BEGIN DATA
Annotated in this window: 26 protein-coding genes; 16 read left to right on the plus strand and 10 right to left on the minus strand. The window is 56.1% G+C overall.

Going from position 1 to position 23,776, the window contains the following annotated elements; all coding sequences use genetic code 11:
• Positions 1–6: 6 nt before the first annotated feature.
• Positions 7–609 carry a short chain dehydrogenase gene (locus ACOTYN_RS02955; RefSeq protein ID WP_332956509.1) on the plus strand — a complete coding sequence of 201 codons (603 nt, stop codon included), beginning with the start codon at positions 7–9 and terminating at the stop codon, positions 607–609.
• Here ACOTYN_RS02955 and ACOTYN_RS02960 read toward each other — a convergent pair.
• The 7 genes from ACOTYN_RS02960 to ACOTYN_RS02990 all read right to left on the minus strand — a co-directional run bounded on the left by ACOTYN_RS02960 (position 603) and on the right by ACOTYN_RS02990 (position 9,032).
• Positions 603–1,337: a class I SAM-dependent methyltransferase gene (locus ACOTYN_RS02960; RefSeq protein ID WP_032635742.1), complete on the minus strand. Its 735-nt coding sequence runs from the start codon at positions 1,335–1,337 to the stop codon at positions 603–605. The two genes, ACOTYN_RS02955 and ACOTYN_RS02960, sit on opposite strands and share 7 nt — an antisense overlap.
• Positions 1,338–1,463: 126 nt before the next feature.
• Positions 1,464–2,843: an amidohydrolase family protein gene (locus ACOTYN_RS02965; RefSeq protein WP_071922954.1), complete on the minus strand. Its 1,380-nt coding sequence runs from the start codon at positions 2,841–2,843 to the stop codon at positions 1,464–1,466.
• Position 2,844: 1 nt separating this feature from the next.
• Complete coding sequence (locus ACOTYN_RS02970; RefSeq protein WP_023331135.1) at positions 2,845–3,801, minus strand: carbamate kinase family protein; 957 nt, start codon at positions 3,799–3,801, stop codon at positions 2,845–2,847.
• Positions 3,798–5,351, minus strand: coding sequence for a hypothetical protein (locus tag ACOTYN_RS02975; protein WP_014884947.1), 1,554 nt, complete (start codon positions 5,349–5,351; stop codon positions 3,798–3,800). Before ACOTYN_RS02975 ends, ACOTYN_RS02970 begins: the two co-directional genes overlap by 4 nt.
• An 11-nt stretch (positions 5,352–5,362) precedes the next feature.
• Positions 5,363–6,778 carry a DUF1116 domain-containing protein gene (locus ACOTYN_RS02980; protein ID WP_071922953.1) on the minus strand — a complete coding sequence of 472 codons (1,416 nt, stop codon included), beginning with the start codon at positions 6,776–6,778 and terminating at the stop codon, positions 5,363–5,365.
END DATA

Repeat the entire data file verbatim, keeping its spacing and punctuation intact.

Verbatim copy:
Annotated in this window: 26 protein-coding genes; 16 read left to right on the plus strand and 10 right to left on the minus strand. The window is 56.1% G+C overall.

Going from position 1 to position 23,776, the window contains the following annotated elements; all coding sequences use genetic code 11:
• Positions 1–6: 6 nt before the first annotated feature.
• Positions 7–609 carry a short chain dehydrogenase gene (locus ACOTYN_RS02955; RefSeq protein ID WP_332956509.1) on the plus strand — a complete coding sequence of 201 codons (603 nt, stop codon included), beginning with the start codon at positions 7–9 and terminating at the stop codon, positions 607–609.
• Here ACOTYN_RS02955 and ACOTYN_RS02960 read toward each other — a convergent pair.
• The 7 genes from ACOTYN_RS02960 to ACOTYN_RS02990 all read right to left on the minus strand — a co-directional run bounded on the left by ACOTYN_RS02960 (position 603) and on the right by ACOTYN_RS02990 (position 9,032).
• Positions 603–1,337: a class I SAM-dependent methyltransferase gene (locus ACOTYN_RS02960; RefSeq protein ID WP_032635742.1), complete on the minus strand. Its 735-nt coding sequence runs from the start codon at positions 1,335–1,337 to the stop codon at positions 603–605. The two genes, ACOTYN_RS02955 and ACOTYN_RS02960, sit on opposite strands and share 7 nt — an antisense overlap.
• Positions 1,338–1,463: 126 nt before the next feature.
• Positions 1,464–2,843: an amidohydrolase family protein gene (locus ACOTYN_RS02965; RefSeq protein WP_071922954.1), complete on the minus strand. Its 1,380-nt coding sequence runs from the start codon at positions 2,841–2,843 to the stop codon at positions 1,464–1,466.
• Position 2,844: 1 nt separating this feature from the next.
• Complete coding sequence (locus ACOTYN_RS02970; RefSeq protein WP_023331135.1) at positions 2,845–3,801, minus strand: carbamate kinase family protein; 957 nt, start codon at positions 3,799–3,801, stop codon at positions 2,845–2,847.
• Positions 3,798–5,351, minus strand: coding sequence for a hypothetical protein (locus tag ACOTYN_RS02975; protein WP_014884947.1), 1,554 nt, complete (start codon positions 5,349–5,351; stop codon positions 3,798–3,800). Before ACOTYN_RS02975 ends, ACOTYN_RS02970 begins: the two co-directional genes overlap by 4 nt.
• An 11-nt stretch (positions 5,352–5,362) precedes the next feature.
• Positions 5,363–6,778 carry a DUF1116 domain-containing protein gene (locus ACOTYN_RS02980; protein ID WP_071922953.1) on the minus strand — a complete coding sequence of 472 codons (1,416 nt, stop codon included), beginning with the start codon at positions 6,776–6,778 and terminating at the stop codon, positions 5,363–5,365.